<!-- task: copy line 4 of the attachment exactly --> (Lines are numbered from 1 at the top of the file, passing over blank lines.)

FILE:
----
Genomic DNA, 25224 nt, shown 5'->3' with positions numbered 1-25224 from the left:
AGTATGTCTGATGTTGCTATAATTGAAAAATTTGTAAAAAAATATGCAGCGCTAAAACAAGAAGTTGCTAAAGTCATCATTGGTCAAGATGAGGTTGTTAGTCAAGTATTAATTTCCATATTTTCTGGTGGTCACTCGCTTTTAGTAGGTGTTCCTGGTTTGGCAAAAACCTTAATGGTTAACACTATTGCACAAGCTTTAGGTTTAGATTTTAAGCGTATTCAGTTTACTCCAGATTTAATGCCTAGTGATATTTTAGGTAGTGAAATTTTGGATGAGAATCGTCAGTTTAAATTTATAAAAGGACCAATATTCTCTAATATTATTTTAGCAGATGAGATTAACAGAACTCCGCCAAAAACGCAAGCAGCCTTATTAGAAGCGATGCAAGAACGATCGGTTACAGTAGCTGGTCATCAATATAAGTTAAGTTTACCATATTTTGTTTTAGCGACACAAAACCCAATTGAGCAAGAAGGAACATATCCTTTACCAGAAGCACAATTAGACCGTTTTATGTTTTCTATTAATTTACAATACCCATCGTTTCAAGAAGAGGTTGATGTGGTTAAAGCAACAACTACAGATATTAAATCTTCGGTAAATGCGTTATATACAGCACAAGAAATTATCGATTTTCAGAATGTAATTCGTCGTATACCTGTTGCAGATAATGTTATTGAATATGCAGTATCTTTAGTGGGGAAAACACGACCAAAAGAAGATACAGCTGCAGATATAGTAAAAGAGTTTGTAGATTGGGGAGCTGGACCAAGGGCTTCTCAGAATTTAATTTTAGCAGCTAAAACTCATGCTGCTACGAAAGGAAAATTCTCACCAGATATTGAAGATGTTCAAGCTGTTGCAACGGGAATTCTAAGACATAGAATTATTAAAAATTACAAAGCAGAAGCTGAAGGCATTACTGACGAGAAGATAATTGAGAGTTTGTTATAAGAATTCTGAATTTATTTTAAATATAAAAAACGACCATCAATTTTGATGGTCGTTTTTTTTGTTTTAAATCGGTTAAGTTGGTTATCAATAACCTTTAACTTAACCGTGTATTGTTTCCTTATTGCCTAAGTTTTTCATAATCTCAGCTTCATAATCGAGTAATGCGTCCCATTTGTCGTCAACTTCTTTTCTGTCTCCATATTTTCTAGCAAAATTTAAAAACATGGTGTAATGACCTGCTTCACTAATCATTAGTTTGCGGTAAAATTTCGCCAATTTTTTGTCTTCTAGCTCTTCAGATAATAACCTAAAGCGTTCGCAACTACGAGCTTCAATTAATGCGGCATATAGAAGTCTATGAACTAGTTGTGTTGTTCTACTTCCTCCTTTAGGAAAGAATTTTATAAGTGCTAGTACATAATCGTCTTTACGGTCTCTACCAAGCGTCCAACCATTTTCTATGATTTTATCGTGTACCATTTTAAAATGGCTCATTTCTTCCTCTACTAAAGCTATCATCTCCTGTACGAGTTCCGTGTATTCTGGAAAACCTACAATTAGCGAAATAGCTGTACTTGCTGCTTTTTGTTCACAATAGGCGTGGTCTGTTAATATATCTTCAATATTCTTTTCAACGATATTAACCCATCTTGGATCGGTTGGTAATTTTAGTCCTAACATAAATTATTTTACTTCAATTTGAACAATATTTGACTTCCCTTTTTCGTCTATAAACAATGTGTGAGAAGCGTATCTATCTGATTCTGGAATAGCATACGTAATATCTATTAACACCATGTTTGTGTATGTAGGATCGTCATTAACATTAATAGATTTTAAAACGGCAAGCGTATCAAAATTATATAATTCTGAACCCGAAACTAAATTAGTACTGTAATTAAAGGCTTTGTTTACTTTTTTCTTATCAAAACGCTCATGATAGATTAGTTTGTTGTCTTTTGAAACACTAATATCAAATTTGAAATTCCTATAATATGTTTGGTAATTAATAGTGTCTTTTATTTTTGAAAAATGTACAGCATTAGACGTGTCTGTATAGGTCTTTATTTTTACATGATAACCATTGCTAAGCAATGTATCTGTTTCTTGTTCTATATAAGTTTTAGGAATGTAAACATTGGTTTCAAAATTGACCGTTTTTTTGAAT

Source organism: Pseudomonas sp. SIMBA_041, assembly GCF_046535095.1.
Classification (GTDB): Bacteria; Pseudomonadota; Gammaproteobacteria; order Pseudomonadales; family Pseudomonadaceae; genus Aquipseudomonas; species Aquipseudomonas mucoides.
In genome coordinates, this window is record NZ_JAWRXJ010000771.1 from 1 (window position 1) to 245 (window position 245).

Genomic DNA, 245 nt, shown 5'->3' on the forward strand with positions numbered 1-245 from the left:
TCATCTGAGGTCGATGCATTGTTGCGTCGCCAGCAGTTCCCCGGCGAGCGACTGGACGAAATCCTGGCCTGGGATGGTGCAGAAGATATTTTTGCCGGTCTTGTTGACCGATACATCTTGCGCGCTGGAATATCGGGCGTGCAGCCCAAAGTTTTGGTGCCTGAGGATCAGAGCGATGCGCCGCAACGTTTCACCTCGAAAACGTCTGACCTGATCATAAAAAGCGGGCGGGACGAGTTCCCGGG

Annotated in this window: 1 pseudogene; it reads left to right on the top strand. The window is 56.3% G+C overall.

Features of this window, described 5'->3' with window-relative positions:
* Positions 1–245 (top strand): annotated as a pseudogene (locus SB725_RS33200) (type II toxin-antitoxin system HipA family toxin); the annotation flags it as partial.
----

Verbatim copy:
Classification (GTDB): Bacteria; Pseudomonadota; Gammaproteobacteria; order Pseudomonadales; family Pseudomonadaceae; genus Aquipseudomonas; species Aquipseudomonas mucoides.